note: (Jesus enlightens nations - the Orthodox version of enlightening a nation is putting them into sacerdtalism)


Equal to the Apostles: A saint or saints whose missionary zeal is compared to that of the Holy Apostles. one whose work greatly built up the Church, whether through direct missionary work or through assisting the Church's place in society.

Eremite. hermit or recluse or contemplator.

Exarch (another name for Patriarch?)

Exorcist. is an extinct office??? within the minor orders of clergy. The primary duty of exorcists was as the instructor of catechumens.

note: so.... if you want to become Orthodox you need to "go see the exorcist"? Speaks volumes about their historic idea of "the heterodox".


Fool-for-Christ: a saint known for his apparent, yet holy insanity.



God-bearing: title given to one of the Holy Fathers.


Great fathers. In both Catholicism and Eastern Orthodoxy, four Fathers are called the "Great Church Fathers",:


Western Church:

1) Ambrose (340–397), 

2) Jerome (347–420), 

3) Augustine (354–430) and 

4) Gregory the Great (540–604)

Eastern Church: 

1) Basil the Great (c. 329–379), 

2) Athanasius (c. 296–373), 

3) Gregory of Nazianzus (329 – c. 389) 

4) John Chrysostom (347–407)

In the Roman Catholic Church, they are also collectively called the "Eight Doctors of the Church",  and in the Eastern Church, three of them (Basil the Great, Gregory of Nazianzus and John Chrysostom) are honored as the "Three Holy Hierarchs".

Great-Martyr: This term is used to describe a saint whose spiritual witness in life and during martyrdom was truly outstanding. one who was martyred for the faith and suffered torture.


Hatjis. (pilgrims)

Healer: a saint who used the power of God to heal maladies and injuries. see Unmercenary Healer.


Hermit. (see Anchorite).

Hierarchy.  (college of Bishops)

Hieroconfessor: a confessor who is also a clergyman

Hierodeacon.  A monk who is also a deacon.

Hieromartyr. A martyr who was a member of the clergy.

Hieromonk. A monk who is also a priest.

Honorifics: given as a mark of respect but having few or no duties:

​Hosiomartyr. see righteous martyr.


Igumen. Archimandrites name in the Slavic traditions, 




Koumbaros. (best man)


The Laity:

Lampadarios, also Lambadarios. 

Originally, the term, lampadarius (plural lampadarii), applied in ancient Roman times to slaves who carried torches in procession before consuls, emperors, and other officials of high dignity during the latter days of the Roman Republic and then under the Empire.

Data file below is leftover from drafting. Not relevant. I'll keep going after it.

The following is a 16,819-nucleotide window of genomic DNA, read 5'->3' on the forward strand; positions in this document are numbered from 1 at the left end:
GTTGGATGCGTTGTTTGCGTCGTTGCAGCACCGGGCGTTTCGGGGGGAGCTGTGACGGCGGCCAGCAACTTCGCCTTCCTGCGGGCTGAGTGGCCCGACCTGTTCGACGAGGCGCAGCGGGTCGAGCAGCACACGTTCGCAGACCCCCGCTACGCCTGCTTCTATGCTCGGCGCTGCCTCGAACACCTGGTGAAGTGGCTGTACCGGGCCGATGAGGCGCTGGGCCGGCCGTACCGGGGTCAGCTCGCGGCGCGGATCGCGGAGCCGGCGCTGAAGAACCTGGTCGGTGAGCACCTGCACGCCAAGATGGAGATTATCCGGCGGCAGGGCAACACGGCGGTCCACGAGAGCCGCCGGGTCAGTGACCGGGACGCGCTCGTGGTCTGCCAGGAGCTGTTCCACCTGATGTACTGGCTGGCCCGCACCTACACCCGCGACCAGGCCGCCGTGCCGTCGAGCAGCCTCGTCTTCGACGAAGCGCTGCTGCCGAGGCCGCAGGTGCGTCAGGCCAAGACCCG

While there has been no special reason to attribute to the lampadarii any Christian ecclesiastical character, their function was imitated by acolytes and other clergy, carrying torches/lanterns/candles in their hands, who preceded a bishop or celebrant in solemn processions including those to the altar. The term "lampadarios", since the end of the Eastern Roman empire, has been used as a title of a lower order of clergy as well as designating the leader (cantor) of a second choir of singers in some Orthodox Church practices. He is usually a candidate for promotion to Protopsaltes (First Cantor) and Archcantor. The lampadarios is also entitled to act as a witness at various important acts of the Church.



Martyr. one who has died for the faith. see also:

Great-Martyr. Hieromartyr. New-Martyr. Righteous Martyr. Venerable-martyr. Virgin-martyr:

Merciful: one known for charitable work, especially toward the poor.

Metropolitan Bishop:  (another name for Patriarch?) The bishop of a major city or see. In most Orthodox Churches a Metropolitan is of higher rank than an Archbishop. However the title may also be given as an honorary title as in Greece where all Diocesan Bishops are honorary Metropolitans.

"miracle-worker saint", ​Thaumatourgos. 

Monastic clergy:

Myrrhbearers: the first witnesses of the Resurrection of Jesus.

Myrrh-streaming: the relics of the saint exude holy and sweet-smelling (and often miraculous) oil



Neophyte. A newly baptized individual or convert of the early Church.

New-Martyr: New martyrs in the Greek tradition are those who were, martyred during the Ottoman yoke. This term is also extended to include those martyred by the communists in this century. A martyr often bearing the same name as a more ancient martyr, but usually more recent in the Church's history



Nounos. (see godparents).


Novice. An individual who accepted the monastic life, undergoing a period of probation in preparation for taking his vows.






Passion-bearer: one who faced his death in a Christ-like manner


Patriarchs. first 5


Patriarchs. now 8 (?) (patriarchate. appoint prelates.)

    also called = Archbishop. & Exarch & Metropolitan Bishop 

   (called "Your Eminence" & "Your Beatitude") highest prelates

The People: Ecclesia. Laity.

Pilgrims, ​Hatjis. 

Pillarist. see Stylite.

Pope of Rome: Any saint indicated in this manner obviously was Bishop of Rome prior to the schism between East and West.